This is the time of year when we focus on giving and gratitude. While I don’t believe either should really be relegated to one season, especially when it comes to our money, I do like taking this time to really think on these themes. I recently finished The Soul of Money: Transforming Your Relationship With Money and Life by Lynne Twist and found it the perfect resource to meditate on these ideas. Lynne Twist is a recognized global visionary who has worked with people of all income levels and is committed to ending poverty and hunger. Her thoughts in this book are a beautiful exploration of being intentional and in alignment with your money. Here are four takeaways I enjoyed from this book, that you might too!
Scarcity vs. Sufficiency
One of the key tenets of this book is Lynne Twist’s definitions of sufficiency and scarcity mindsets. She posits that,
“Scarcity speaks in terms of never enough, emptiness, fear, mistrust, envy, greed, hoarding, competition, fragmentation, separateness, judgment, striving, entitlement, control, busy, survival, outer riches…Sufficiency speaks in terms of gratitude, fulfillment, love, trust, respect, contributing, faith, compassion, integration, wholeness, commitment, acceptance, partnership, responsibility, resilience, and inner riches.”
This quote offers some excellent perspective for self-examination. How frequently are we acting from a place of scarcity or sufficiency?
Lynne also discusses how the assumed scarcity that our monetary system and culture are both built on reinforces inequality of all kinds. She explains how when we accept scarcity, we also accept that some will not have enough, and that perhaps they don’t have enough because they are “less than.” She explains,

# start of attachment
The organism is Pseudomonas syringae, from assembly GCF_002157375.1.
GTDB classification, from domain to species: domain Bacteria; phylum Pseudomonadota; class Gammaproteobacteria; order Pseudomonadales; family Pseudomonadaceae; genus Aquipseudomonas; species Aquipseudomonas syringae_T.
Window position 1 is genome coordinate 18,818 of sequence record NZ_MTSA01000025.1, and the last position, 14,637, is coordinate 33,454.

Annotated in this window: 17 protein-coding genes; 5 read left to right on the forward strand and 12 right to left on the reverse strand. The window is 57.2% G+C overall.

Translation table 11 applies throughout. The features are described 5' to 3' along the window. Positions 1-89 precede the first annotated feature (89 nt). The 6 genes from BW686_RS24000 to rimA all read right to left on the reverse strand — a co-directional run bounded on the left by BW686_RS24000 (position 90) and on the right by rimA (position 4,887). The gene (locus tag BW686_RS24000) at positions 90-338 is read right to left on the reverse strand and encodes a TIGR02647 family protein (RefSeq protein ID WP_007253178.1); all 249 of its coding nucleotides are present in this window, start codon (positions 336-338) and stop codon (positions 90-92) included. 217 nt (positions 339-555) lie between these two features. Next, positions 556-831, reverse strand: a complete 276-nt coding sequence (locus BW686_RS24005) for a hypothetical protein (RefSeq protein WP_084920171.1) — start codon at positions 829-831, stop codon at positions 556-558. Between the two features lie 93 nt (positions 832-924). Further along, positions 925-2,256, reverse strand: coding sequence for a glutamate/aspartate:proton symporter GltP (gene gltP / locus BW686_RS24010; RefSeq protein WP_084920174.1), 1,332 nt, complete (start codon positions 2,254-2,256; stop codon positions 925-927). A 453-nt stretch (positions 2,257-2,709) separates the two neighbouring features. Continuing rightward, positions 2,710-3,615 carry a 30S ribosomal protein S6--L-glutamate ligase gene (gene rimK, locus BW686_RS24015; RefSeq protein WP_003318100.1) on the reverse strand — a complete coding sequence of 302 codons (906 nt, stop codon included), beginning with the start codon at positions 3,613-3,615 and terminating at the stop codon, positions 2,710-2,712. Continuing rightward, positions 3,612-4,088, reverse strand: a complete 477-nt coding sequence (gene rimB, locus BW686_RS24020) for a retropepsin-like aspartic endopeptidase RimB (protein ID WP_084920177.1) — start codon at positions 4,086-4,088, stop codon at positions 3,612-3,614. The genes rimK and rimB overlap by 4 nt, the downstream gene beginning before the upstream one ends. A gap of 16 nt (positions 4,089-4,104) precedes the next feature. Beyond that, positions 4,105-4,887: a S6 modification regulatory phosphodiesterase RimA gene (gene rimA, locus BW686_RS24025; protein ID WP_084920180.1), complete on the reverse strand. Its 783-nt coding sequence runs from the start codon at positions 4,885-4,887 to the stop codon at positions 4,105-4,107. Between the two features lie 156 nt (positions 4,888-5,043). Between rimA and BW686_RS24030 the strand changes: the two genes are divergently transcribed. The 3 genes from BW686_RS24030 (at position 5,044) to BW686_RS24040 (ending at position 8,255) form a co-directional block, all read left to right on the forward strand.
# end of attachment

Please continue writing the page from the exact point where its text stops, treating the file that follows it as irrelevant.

“When we believe that more is better, and equate having more with being more—more smart or more able—then people on the short end of that resource stick are assumed to be less smart, less able, even less valuable, as human beings. We feel we have permission to discount them. When we believe that’s just the way things are, then we assume a posture of helplessness. We believe that a problem is unsolvable. We accept that in our human family neither the resource-rich members nor the resource-poor members have enough money, enough food, or enough intelligence or resourcefulness to generate lasting solutions.”
Working from a place of sufficiency can help us transcend that place of helplessness and accepting inequality.
Sufficiency Opens Up Energy
The author also remarks on how, when we let go of scarcity and stop going after things we don’t really want or need, this “frees up oceans of energy to make a difference with what you have. When you make a difference with what you have, it expands.” She also remarks, “when people [a]re able to align their money with their deepest, most soulful interests and commitments, their relationship with money bec[omes] a place where profound and lasting transformation c[an] occur.” This reminds me of the concept I come back to often; knowing your money why. It’s so important to align your finances with that which is truly important and valuable to you!
Our Conversations Are Our Reality
If you look at the first quote I pulled about scarcity versus sufficiency, you’ll notice Lynne says “Scarcity speaks…”. In her book, she makes a point to discuss how our words and thoughts are connected, and work together to create the conditions we find ourselves in. Take a look at how sufficiency speaks. What if your conversations centered around gratitude and possibility? Surely sticking with that can have a positive effect. Imagine approaching your money with that attitude!
On the whole, this book is inspiring and eloquently written. Lynne Twist does a great job articulating a philosophy that I hold dear in my practice at At Peace With Money. She emphasizes how important it is to align with our true values, claim our power, and work to create transformation, for ourselves and others.
If you enjoyed this article, check out my other book recommendations! I’ve got a great collection of my faves that can help you explore your relationship with money.